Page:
• Care Home
  • Care home

Kenver House Limited

Overall: Good read more about inspection ratings

56 Hill Street, Kingswood, Bristol, BS15 4EX (0117) 967 4236

Provided and run by:
JJ and S (Chippenham) Limited

All Inspections

6 July 2023

During a monthly review of our data

We carried out a review of the data available to us about Kenver House Limited on 6 July 2023. We have not found evidence that we need to carry out an inspection or reassess our rating at this stage.

This could change at any time if we receive new information. We will continue to monitor data about this service.

If you have concerns about Kenver House Limited, you can give feedback on this service.

4 July 2019

During a routine inspection

About the service

Kenver House Limited is a care home that provides accommodation for persons who require nursing or personal care to 30 older people. The service is provided in accommodation over two floors. At the time of the inspection, 28 people were living at the home.

People’s experience of using this service and what we found

We were introduced to people throughout our visit and they welcomed us. People were relaxed, comfortable and confident in their home. The feedback we received from relatives was good. Staff we met and spoke with were happy and proud of the care they provided.

All staff understood their responsibility to keep people safe from harm. People were supported to take risks and promote their independence. Risks were assessed, and plans put in place to keep people safe. There was enough staff to safely provide care and support. Checks were carried out on staff before they started work to assess their suitability to support people in a care setting. Medicines were well managed, and people received their medicines as prescribed.

Staff had received training to meet the needs of people using the service. They had also received regular supervision and an appraisal of their work performance. The registered manager and staff demonstrated a clear understanding of the Mental Capacity Act 2005 and the Deprivation of Liberty Safeguards. People were supported with maintaining a balanced diet and the people who used the service chose their meals and these were provided in line with their preferences. People were encouraged to attend appointments with other health care professionals to maintain their health and well-being.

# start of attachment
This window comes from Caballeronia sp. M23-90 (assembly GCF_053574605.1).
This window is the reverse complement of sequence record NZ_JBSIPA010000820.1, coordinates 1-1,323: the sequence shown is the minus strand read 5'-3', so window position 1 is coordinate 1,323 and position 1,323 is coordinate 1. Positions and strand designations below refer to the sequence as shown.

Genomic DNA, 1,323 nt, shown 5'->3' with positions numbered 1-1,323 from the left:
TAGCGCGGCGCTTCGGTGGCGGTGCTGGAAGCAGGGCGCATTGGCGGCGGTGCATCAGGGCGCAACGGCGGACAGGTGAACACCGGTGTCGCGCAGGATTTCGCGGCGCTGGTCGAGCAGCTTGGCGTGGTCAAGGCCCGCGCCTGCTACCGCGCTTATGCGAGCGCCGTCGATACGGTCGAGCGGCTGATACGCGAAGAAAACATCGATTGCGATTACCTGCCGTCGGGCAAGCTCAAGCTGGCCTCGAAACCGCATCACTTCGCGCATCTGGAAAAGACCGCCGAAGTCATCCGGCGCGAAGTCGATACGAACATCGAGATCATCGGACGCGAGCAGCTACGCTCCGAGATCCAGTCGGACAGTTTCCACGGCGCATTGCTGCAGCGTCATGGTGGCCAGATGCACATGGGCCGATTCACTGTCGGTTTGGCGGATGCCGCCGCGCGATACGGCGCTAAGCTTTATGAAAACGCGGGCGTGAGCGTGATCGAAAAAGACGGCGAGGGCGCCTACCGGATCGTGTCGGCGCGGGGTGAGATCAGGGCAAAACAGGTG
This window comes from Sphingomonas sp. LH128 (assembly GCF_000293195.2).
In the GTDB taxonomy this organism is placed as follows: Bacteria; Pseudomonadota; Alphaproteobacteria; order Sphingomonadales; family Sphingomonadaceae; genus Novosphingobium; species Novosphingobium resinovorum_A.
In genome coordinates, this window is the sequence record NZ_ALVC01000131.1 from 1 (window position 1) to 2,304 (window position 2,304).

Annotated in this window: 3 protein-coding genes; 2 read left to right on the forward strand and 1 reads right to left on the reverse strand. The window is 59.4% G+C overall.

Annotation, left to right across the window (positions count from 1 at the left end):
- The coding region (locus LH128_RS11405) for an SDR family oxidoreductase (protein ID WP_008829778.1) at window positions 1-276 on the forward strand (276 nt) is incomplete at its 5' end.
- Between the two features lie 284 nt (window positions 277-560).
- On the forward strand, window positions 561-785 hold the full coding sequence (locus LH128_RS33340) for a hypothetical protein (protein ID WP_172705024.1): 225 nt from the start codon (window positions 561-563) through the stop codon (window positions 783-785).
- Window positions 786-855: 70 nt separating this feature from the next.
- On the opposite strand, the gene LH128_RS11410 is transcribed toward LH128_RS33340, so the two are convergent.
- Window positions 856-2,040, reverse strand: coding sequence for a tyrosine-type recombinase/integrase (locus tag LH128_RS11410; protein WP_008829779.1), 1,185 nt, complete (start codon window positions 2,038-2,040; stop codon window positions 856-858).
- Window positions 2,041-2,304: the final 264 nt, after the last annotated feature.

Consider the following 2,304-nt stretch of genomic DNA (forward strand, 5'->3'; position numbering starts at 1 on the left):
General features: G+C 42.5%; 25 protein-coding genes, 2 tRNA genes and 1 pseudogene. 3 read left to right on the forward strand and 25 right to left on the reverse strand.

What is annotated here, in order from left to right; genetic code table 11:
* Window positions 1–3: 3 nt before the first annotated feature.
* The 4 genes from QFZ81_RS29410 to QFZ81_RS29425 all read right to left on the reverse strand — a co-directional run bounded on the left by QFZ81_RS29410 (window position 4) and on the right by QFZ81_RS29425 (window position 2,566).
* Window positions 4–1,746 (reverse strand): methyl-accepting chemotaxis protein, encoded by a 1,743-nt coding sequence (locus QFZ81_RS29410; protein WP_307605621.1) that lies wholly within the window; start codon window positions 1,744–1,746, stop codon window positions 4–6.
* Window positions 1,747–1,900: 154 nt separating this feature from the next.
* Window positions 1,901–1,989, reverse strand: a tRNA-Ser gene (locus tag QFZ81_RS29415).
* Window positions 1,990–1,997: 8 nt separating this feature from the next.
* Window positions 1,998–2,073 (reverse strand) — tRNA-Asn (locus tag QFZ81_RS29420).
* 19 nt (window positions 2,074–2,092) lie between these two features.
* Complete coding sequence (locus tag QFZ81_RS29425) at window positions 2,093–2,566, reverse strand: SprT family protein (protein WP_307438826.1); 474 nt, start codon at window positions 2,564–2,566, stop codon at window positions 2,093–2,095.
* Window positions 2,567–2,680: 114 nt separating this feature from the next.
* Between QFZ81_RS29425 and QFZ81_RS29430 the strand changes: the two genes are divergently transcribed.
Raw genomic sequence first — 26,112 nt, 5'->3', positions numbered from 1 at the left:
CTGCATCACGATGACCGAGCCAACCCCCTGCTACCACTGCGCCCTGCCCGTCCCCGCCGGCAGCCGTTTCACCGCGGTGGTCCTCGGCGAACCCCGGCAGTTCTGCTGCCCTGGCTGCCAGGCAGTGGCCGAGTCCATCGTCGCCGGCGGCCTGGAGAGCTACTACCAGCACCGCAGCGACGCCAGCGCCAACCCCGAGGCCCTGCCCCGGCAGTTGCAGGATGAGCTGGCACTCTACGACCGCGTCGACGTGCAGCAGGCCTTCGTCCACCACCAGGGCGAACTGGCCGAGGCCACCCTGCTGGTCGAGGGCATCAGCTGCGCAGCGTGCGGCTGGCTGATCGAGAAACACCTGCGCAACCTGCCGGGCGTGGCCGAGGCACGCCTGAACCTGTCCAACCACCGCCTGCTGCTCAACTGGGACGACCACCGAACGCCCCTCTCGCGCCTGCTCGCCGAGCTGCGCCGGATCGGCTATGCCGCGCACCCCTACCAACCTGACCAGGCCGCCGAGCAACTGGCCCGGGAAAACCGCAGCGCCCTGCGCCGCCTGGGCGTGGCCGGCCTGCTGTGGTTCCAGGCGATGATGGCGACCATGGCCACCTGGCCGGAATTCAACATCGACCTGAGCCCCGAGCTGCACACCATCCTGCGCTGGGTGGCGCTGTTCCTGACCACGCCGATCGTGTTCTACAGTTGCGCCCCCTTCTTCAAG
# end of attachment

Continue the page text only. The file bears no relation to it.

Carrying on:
Staff were caring, and people were treated with kindness and respect. Staff knew people well and understood how to communicate with them. People's privacy was respected, and their dignity and independence promoted. Staff had a good awareness of individuals' needs and treated people in a warm and respectful manner.

The service was responsive to people’s health and social needs. People’s care records were reflective of people's individual care needs and preferences and were reviewed on a regular basis. People knew about the service's complaints procedures and knew how to make a complaint. People were supported and helped to maintain their health and to access health services when they needed them.

People benefitted from a service that was well led. The management promoted a positive culture that was open and transparent. The registered manager demonstrated good visible leadership and understood their responsibilities. Quality assurance practices were robust and used to make improvements. Staff were motivated and reflected pride in their work. They talked about people in a way which demonstrated they wanted to support them as much as possible and provide the best standards of care.

For more details, please see the full report which is on the CQC website at www.cqc.org.uk

You can read the report from our last comprehensive inspection, by selecting the ‘all reports’ link for Kenver House Limited on our website at www.cqc.org.uk.

8 December 2016

During a routine inspection

This inspection took place on 8 and 9 December 2016 and was unannounced. The previous inspection was carried out on 19 September 2013. We had no previous concerns prior to this inspection.

Kenver House provides accommodation and personal care for up to 30 people. At the time of our visit there were 28 people living at the home. The registered manager told us the home had two vacant beds. The home also provided day-care to people.

There was a registered manager in post. A registered manager is a person who has registered with the Care Quality Commission to manage the home. Like registered providers, they are ‘registered persons’. Registered persons have legal responsibility for meeting the requirements of the Health and Social Care Act 2008 and associated Regulations about how the home is run.

Most people could not directly tell us about their care and support because of their cognitive impairment. We spent time at the home observing how people were cared for by staff. Throughout our inspection people were cared for and treated with dignity, respect and kindness.

The registered manager and staff understood their role and responsibilities to protect people from harm. Risks had been assessed and appropriate assessments were in place to reduce or eliminate the risk.